Criminal Court: CRIMINAL LAW – DUI – motion to suppress – length
of detainment in rear of police cruiser – trial court did not err in denying
motion to suppress – appellant was visibly intoxicated on scene, attempting
to flee, intersection was busy and dangerous – temporary detention of 30-45
minutes was reasonable response to demands of situation – detention was necessary
to prevent appellant’s escape and to conclude accident and DUI investigations
– detainment did not amount to de facto arrest – Order and conviction affirmed.
Dulus v. State, No. 02-15001 (
THE CIRCUIT COURT OF THE SIXTH JUDICIAL CIRCUIT OF THE STATE OF
vs. APPEAL NO: CRC02-15001CFANO
Opinion filed April ____, 2003.
Appeal from a decision of the
Robert J. Morris, Judge, and
William H. Overton, Judge.
Roger D. Futerman, Esquire
Attorney for Appellant.
Assistant State Attorney.
In the lower court, Dulus pleaded no contest to driving under the influence (DUI) after the trial judge denied his motion to suppress. He was convicted and sentenced to one year probation, assessed various fines and costs, and his driver’s license was suspended for one year. His argument on appeal is twofold. He contends that the pat-down search of his person was improper as law enforcement lacked a good faith basis to believe that he was armed and dangerous. He also asserts that the duration of his detainment in the back of the police cruiser while handcuffed was unlawful. We affirm.
Connor v. State, 803 So. 2d 598 (Fla. 2001), the
Florida Supreme Court clarified that appellate courts must accord lower court
rulings on motions to suppress “a presumption of correctness
... with regard to the ... determination of historical facts.”
The testimony presented to the trial court on the motion to suppress was as follows. On February 9, 2002, Officer Doswell of the Pinellas Park Police Department was dispatched, at approximately 9 p.m., to the scene of an accident involving significant damage to the victim’s vehicle but no personal injuries. Upon arrival, Officer Doswell observed that a Pinellas County Sheriff’s deputy was already on scene. In exchanging custody, the Sheriff’s deputy informed Officer Doswell that, according to the victim and the on-scene witnesses, Dulus caused the accident and then attempted to flee the scene but was prevented from doing so by the victim and witnesses. Further, he informed Officer Doswell that he performed a pat-down search on Dulus, which revealed no weapons, but that he did locate tools in the bed of Dulus’ truck that could be used in a threatening manner. Finally, he informed Officer Doswell that he detained Dulus with handcuffs in the rear of his cruiser for being combative and verbally abusive.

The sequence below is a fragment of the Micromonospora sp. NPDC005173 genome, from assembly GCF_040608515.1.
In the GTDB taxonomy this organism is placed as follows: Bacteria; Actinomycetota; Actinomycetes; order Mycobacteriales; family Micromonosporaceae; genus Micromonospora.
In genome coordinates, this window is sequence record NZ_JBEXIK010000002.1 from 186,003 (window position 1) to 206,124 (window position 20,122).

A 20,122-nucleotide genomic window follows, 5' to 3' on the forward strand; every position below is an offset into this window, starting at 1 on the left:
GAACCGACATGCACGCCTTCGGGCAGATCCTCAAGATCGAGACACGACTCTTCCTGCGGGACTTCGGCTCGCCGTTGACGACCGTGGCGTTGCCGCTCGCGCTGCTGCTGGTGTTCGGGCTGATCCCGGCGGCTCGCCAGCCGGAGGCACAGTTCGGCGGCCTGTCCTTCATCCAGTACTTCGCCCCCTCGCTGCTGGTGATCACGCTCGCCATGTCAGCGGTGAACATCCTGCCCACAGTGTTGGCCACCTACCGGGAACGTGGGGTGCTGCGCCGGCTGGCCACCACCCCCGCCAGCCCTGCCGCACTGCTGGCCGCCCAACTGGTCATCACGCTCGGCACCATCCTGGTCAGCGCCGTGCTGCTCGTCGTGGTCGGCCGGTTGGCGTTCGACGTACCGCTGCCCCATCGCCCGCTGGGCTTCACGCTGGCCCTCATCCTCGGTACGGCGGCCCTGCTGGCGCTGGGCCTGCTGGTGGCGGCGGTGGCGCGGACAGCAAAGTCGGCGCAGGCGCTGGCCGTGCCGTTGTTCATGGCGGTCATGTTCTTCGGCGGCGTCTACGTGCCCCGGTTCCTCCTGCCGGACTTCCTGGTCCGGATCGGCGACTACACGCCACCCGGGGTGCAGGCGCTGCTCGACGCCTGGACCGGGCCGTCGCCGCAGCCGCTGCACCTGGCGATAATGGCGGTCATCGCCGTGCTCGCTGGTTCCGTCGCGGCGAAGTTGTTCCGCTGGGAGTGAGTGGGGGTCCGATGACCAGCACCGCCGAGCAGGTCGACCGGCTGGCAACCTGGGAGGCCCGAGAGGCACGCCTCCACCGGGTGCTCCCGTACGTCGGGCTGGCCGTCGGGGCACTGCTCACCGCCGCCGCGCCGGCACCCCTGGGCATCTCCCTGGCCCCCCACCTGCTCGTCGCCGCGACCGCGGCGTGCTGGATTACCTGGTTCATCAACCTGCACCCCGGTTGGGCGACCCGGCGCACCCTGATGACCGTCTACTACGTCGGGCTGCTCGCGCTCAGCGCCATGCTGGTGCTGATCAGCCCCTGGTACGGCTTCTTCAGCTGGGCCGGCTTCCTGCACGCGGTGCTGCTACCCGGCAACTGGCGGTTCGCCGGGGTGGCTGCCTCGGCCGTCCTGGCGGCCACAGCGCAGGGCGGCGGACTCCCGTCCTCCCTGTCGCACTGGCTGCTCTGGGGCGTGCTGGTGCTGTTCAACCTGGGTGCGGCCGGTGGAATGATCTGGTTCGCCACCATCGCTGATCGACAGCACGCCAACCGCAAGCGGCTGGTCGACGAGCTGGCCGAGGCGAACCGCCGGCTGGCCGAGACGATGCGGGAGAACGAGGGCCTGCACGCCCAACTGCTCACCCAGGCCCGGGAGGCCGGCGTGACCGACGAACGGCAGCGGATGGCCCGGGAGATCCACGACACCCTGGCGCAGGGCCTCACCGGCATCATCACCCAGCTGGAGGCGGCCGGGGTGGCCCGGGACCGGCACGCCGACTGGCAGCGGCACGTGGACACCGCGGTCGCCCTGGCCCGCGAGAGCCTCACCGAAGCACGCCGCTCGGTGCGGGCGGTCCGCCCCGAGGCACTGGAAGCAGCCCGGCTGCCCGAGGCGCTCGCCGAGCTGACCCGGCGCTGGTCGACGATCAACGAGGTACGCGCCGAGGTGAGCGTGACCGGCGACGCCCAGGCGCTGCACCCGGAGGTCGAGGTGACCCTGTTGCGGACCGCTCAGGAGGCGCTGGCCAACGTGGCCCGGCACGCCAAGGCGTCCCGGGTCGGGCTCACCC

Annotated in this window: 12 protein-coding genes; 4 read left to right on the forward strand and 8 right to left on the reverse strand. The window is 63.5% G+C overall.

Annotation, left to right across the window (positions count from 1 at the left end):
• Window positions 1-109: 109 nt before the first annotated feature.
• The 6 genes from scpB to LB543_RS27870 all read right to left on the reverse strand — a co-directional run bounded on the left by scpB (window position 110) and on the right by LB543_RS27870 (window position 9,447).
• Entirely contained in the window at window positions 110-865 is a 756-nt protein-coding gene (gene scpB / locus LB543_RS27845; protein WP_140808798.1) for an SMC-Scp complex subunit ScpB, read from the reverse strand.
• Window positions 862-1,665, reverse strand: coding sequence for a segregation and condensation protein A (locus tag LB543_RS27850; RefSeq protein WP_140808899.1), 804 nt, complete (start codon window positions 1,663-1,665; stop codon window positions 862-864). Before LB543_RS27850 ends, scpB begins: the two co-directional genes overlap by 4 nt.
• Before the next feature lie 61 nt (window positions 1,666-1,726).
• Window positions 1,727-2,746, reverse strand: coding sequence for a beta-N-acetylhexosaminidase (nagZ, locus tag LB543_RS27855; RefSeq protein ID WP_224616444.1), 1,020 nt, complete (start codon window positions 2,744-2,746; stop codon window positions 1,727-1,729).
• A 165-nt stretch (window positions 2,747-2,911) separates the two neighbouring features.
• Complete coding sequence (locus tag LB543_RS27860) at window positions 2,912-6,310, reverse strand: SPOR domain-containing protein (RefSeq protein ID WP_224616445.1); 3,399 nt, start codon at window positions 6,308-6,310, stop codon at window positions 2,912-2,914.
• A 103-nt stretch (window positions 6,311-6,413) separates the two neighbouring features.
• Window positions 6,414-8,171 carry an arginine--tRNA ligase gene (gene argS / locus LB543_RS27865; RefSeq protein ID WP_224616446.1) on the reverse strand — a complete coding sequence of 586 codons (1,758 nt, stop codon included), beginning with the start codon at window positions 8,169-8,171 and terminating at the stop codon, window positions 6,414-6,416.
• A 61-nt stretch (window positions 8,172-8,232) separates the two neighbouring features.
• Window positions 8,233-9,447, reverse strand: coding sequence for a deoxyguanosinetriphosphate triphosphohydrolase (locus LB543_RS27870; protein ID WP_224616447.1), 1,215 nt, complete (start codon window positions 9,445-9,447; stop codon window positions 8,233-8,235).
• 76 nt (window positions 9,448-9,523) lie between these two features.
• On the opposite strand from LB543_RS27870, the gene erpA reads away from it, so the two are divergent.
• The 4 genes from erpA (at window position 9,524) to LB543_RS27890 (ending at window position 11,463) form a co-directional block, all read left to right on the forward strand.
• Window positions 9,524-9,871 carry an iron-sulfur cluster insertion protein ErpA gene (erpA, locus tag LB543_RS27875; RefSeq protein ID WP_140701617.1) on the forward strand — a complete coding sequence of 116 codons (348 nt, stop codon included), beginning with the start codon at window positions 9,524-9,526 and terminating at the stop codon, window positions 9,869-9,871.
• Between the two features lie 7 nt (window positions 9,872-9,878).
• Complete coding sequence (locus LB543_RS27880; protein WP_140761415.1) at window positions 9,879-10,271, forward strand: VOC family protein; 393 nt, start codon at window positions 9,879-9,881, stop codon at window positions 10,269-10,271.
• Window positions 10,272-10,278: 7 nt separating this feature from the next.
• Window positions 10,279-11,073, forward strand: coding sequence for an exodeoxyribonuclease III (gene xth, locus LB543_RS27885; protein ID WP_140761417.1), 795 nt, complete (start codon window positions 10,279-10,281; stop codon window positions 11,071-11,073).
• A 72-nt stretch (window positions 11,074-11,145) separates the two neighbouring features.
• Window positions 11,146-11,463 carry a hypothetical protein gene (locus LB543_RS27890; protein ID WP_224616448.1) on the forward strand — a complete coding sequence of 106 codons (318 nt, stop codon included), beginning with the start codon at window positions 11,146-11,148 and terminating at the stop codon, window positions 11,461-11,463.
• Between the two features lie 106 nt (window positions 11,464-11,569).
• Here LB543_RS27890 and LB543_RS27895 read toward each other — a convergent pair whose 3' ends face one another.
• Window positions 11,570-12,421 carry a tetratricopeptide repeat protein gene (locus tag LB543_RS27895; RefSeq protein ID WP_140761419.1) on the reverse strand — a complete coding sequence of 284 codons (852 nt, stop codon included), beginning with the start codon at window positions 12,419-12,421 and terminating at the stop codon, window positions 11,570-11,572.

In transferring Dulus to his own cruiser, Officer Doswell observed that he was unable to communicate coherently, could not stand on his own, and had slurred speech. Subsequently, Officer McNeil arrived on the scene, after which Officer Doswell assigned the case over to him. Dulus was then unhandcuffed and released to Officer McNeil for a DUI investigation. Pursuant to that investigation, Dulus failed the field sobriety and breathalyzer tests.
first issue we must discuss is jurisdictional.
In State v. Ashby, 245 So. 2d 225 (
Here, the record before us does not reflect that the trial judge found the issues to be dispositive.  Everett v. State, 535 So. 2d 667 (Fla. 2d DCA 1988) (holding that the trial court “is obligated to determine the dispositive nature of the reserved question,” and that the mere acknowledgment that the defendant reserved an issue for appeal does not suffice). Nor does the record reflect that the State stipulated to the dispositiveness of the issues. Jackson v. State, 382 So. 2d 749 (Fla. 1st DCA 1980). It may be that had the trial judge granted the motion, the State would have proceeded to trial on other evidence. See e.g., Sune v. State, 402 So. 2d 11 (Fla. 3d DCA 1981) (issues on motion to suppress not dispositive because evidence to same effect was available through witness testimony).
In his brief, Dulus states that he entered his plea specifically reserving the right to appeal the denial of the motion to suppress. He also asserts that the trial judge found the motion to be dispositive. In support of the latter statement, he cites to R34-37. That record cite, however, refers to the Judgments of Guilt and Orders of Probation, which contain only boilerplate language. Moreover, the plea form, which indicates Dulus pleaded guilty, does not reflect that he reserved the right to appeal the denial of his motion to suppress.